Ops integration will be scary, proceed with haste!

TL;DR: Your own tool silos (and the teams supporting them) are blocking your progress.

As CEO of RackN, I talk to a lot of operations teams who have big aspirations for automation that are faltering due to internal resistance.  Generally, we’re talking to the SREs on the team.  Sadly, those SREs are often stymied by narrowly scoped teams and house-of-cards technical debt.

Last week, I examined some of my DevOps scar tissue and tweeted:  “consider, ops integration will be scary – you have to give up control of individual actions and silos.  it’s hard to give up control”

Screenshot_2017-06-24-10-08-12

The tweet seemed to strike a nerve with others because change and control are so often at war.  It was based on a recurring theme that the RackN team sees from ops organizations: antibodies towards integrated solutions in favor of DIY projects combining disparate tools.  

It makes sense to me that operators want a sense of control and ownership; however, those same motivations are counter to the automation imperative that should be driving them forward.  Patching together a solution today is adding technical debt that becomes insurmountable when used in production.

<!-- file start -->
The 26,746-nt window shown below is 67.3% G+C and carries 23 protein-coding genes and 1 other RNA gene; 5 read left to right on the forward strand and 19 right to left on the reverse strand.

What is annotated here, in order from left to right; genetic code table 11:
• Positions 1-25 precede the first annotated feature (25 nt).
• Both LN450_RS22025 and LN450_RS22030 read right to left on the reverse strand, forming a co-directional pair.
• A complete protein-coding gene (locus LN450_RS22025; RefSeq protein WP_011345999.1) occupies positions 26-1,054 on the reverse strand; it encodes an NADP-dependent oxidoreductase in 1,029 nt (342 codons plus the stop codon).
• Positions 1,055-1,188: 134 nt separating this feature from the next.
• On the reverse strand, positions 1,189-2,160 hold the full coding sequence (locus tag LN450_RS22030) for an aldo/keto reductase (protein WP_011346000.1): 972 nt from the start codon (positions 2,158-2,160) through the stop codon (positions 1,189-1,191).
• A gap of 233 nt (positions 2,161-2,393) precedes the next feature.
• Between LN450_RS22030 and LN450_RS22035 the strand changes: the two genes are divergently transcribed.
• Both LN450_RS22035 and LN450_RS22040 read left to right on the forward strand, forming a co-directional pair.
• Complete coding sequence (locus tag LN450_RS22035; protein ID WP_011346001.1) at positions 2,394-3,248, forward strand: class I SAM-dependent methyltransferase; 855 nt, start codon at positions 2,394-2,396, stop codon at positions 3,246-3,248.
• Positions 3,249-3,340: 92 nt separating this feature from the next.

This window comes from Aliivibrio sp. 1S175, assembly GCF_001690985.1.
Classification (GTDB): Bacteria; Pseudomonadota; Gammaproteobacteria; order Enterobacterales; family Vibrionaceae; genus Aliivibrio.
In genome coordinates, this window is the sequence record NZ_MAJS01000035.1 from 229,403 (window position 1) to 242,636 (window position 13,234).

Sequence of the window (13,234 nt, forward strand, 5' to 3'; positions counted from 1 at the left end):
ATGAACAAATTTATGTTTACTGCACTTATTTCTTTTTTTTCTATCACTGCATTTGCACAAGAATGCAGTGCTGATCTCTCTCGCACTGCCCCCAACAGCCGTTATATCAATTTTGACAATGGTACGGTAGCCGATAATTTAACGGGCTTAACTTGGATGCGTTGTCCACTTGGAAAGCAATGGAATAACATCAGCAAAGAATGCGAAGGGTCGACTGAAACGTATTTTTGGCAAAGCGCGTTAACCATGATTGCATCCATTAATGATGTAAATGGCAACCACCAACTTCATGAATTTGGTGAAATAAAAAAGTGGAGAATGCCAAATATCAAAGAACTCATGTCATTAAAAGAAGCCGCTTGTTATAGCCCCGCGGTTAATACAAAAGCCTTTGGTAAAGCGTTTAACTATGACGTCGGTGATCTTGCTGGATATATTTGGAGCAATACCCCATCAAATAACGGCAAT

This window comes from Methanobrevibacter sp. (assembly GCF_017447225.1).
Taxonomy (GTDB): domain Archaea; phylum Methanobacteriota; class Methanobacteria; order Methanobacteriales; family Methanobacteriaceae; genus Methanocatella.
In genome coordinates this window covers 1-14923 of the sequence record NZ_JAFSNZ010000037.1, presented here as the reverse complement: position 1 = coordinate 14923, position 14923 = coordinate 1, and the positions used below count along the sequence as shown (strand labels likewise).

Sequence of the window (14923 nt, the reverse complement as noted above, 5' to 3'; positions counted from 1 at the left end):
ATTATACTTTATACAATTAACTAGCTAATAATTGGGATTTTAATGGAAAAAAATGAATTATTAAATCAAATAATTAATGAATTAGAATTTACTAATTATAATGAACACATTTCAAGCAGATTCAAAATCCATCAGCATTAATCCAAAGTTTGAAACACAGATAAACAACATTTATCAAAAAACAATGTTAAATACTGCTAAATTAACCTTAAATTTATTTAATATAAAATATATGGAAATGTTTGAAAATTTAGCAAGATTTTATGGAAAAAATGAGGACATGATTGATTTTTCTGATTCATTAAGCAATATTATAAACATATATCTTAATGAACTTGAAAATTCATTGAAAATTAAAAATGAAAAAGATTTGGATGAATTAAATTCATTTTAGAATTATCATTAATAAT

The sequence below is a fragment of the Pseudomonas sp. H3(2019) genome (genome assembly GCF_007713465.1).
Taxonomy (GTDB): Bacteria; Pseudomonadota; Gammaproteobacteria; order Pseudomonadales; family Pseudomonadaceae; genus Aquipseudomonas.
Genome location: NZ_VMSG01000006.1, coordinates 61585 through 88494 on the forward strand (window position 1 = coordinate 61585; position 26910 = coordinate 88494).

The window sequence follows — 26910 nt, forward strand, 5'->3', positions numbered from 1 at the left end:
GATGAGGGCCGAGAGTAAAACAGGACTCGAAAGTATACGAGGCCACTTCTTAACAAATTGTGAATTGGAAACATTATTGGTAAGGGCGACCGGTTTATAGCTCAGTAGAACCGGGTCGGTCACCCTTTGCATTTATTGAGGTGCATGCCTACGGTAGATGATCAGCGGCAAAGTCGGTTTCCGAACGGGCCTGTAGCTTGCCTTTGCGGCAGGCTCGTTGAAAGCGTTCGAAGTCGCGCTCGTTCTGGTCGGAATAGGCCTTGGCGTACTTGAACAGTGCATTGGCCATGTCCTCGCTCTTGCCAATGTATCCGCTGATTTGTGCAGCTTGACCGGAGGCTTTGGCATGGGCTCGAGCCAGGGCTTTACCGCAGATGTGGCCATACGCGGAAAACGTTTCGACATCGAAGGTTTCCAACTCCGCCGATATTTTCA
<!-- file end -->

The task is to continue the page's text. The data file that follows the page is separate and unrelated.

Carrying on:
This challenge is why so much DevOps content is targeted at organization culture instead of tools.  While this is clearly the root, I also think that our tools are not designed to work together as a system.  The fact that teams prefer it that was is as key part of the problem.

Let’s do ourselves a favor – let’s take the time to solve operations issues at the system level like we’ve been trying to do with Digital Rebar.  We’ll all move faster together.

 

 

This entry was posted in DevOps, Digital Rebar, SRE and tagged , by Rob H. Bookmark the permalink.

About Rob H

A Baltimore transplant to Austin, Rob thinks about ways of building scale infrastructure for the clouds using Agile processes. He sat on the OpenStack Foundation board for four years. He co-founded RackN enable software that creates hyperscale converged infrastructure.

Leave a Reply

Fill in your details below or click an icon to log in:

WordPress.com Logo

You are commenting using your WordPress.com account. Log Out /  Change )

Google photo

You are commenting using your Google account. Log Out /  Change )

Twitter picture

You are commenting using your Twitter account. Log Out /  Change )

Facebook photo

You are commenting using your Facebook account. Log Out /  Change )

Connecting to %s